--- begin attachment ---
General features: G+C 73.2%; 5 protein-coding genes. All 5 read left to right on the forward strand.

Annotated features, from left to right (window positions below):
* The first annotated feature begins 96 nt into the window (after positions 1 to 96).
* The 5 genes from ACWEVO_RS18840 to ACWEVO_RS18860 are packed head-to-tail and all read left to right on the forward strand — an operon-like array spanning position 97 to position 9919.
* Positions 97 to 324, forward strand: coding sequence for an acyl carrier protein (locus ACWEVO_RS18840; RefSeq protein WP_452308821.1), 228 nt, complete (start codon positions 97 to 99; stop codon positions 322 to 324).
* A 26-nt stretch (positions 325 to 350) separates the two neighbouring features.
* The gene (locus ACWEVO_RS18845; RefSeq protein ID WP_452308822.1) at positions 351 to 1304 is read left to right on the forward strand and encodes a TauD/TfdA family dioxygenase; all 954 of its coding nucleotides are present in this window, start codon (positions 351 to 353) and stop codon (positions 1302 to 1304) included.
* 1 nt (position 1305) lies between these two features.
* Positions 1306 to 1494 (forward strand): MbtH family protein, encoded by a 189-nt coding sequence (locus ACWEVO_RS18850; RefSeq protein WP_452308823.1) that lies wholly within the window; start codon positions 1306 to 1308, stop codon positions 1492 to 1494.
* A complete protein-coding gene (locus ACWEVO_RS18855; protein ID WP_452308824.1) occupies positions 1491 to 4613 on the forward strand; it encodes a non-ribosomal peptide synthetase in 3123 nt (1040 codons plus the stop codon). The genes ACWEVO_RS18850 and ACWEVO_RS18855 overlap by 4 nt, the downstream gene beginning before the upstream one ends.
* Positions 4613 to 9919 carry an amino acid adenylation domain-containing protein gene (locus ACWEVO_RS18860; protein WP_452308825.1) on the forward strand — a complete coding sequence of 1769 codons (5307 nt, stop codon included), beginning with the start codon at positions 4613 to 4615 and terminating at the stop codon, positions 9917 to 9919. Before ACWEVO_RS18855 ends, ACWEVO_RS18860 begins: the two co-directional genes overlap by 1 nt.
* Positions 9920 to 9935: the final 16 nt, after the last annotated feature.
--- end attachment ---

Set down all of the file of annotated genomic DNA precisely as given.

General features: G+C 73.2%; 5 protein-coding genes. All 5 read left to right on the forward strand.

Annotated features, from left to right (window positions below):
* The first annotated feature begins 96 nt into the window (after positions 1 to 96).
* The 5 genes from ACWEVO_RS18840 to ACWEVO_RS18860 are packed head-to-tail and all read left to right on the forward strand — an operon-like array spanning position 97 to position 9919.
* Positions 97 to 324, forward strand: coding sequence for an acyl carrier protein (locus ACWEVO_RS18840; RefSeq protein WP_452308821.1), 228 nt, complete (start codon positions 97 to 99; stop codon positions 322 to 324).
* A 26-nt stretch (positions 325 to 350) separates the two neighbouring features.
* The gene (locus ACWEVO_RS18845; RefSeq protein ID WP_452308822.1) at positions 351 to 1304 is read left to right on the forward strand and encodes a TauD/TfdA family dioxygenase; all 954 of its coding nucleotides are present in this window, start codon (positions 351 to 353) and stop codon (positions 1302 to 1304) included.
* 1 nt (position 1305) lies between these two features.
* Positions 1306 to 1494 (forward strand): MbtH family protein, encoded by a 189-nt coding sequence (locus ACWEVO_RS18850; RefSeq protein WP_452308823.1) that lies wholly within the window; start codon positions 1306 to 1308, stop codon positions 1492 to 1494.
* A complete protein-coding gene (locus ACWEVO_RS18855; protein ID WP_452308824.1) occupies positions 1491 to 4613 on the forward strand; it encodes a non-ribosomal peptide synthetase in 3123 nt (1040 codons plus the stop codon). The genes ACWEVO_RS18850 and ACWEVO_RS18855 overlap by 4 nt, the downstream gene beginning before the upstream one ends.
* Positions 4613 to 9919 carry an amino acid adenylation domain-containing protein gene (locus ACWEVO_RS18860; protein WP_452308825.1) on the forward strand — a complete coding sequence of 1769 codons (5307 nt, stop codon included), beginning with the start codon at positions 4613 to 4615 and terminating at the stop codon, positions 9917 to 9919. Before ACWEVO_RS18855 ends, ACWEVO_RS18860 begins: the two co-directional genes overlap by 1 nt.
* Positions 9920 to 9935: the final 16 nt, after the last annotated feature.